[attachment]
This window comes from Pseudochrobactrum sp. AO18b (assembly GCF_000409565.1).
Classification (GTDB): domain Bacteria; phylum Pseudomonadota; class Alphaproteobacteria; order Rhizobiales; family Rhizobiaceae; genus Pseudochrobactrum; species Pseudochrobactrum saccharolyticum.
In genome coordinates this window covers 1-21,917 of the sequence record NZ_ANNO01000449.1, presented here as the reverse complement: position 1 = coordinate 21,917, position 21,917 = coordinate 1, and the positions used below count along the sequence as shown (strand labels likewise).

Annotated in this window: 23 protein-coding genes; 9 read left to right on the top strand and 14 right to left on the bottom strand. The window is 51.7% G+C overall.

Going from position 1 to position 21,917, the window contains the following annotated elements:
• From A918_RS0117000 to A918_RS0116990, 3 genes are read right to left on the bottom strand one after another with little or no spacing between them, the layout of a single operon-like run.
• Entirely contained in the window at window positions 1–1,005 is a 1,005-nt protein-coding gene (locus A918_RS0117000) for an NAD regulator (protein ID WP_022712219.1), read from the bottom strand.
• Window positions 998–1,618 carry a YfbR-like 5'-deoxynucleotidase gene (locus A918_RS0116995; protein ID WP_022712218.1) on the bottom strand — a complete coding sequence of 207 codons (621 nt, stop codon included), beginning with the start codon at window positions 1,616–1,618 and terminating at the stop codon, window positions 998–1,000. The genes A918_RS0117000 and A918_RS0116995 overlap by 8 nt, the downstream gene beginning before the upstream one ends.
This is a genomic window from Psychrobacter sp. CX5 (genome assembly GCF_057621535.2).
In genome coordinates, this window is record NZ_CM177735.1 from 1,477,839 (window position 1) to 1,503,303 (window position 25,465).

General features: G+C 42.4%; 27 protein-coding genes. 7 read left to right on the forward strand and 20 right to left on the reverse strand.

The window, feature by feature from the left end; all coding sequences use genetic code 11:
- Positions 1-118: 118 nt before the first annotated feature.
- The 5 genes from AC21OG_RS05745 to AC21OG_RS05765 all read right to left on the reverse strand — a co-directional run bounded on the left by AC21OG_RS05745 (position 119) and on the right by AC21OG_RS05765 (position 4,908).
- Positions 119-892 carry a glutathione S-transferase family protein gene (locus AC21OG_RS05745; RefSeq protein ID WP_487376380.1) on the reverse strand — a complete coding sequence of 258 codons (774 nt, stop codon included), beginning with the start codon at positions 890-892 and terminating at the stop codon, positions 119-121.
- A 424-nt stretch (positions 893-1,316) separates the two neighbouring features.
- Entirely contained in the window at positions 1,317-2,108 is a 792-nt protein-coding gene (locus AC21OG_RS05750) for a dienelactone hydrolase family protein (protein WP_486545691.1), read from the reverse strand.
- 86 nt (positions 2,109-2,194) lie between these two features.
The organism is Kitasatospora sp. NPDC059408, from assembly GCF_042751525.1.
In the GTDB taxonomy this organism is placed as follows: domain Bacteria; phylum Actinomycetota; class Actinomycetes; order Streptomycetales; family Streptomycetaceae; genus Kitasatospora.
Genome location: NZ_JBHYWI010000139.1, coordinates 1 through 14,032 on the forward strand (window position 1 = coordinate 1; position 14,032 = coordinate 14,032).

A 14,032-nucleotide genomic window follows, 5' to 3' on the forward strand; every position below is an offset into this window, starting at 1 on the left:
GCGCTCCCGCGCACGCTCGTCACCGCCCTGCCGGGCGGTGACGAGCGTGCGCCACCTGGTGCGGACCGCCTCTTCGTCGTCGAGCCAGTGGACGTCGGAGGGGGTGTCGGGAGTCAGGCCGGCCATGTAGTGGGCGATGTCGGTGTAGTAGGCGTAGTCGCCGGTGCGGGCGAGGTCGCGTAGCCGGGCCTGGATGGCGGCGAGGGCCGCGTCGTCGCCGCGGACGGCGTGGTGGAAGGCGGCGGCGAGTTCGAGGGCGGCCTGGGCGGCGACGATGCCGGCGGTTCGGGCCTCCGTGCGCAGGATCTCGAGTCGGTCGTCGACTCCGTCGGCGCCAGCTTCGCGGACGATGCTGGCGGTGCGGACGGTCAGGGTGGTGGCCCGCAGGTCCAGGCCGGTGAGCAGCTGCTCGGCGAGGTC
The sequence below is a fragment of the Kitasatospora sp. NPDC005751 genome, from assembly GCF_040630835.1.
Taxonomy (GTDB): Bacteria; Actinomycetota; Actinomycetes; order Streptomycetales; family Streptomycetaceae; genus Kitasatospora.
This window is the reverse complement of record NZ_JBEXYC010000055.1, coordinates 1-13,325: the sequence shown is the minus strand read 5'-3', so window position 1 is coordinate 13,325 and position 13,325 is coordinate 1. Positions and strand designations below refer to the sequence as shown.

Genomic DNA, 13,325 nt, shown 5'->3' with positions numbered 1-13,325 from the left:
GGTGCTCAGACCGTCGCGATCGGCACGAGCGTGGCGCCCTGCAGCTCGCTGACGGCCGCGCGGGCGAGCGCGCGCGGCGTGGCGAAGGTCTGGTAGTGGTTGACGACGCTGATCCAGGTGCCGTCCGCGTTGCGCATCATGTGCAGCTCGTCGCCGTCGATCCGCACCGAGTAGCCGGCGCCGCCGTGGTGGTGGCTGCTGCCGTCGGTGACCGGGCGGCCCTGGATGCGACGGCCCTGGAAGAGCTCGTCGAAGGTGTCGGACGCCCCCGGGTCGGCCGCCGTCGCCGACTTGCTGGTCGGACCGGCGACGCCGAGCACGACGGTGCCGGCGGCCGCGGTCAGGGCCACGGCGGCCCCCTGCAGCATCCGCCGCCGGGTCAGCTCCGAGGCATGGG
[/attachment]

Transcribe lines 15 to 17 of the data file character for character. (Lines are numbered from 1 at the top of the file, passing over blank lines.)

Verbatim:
- Positions 119-892 carry a glutathione S-transferase family protein gene (locus AC21OG_RS05745; RefSeq protein ID WP_487376380.1) on the reverse strand — a complete coding sequence of 258 codons (774 nt, stop codon included), beginning with the start codon at positions 890-892 and terminating at the stop codon, positions 119-121.
- A 424-nt stretch (positions 893-1,316) separates the two neighbouring features.
- Entirely contained in the window at positions 1,317-2,108 is a 792-nt protein-coding gene (locus AC21OG_RS05750) for a dienelactone hydrolase family protein (protein WP_486545691.1), read from the reverse strand.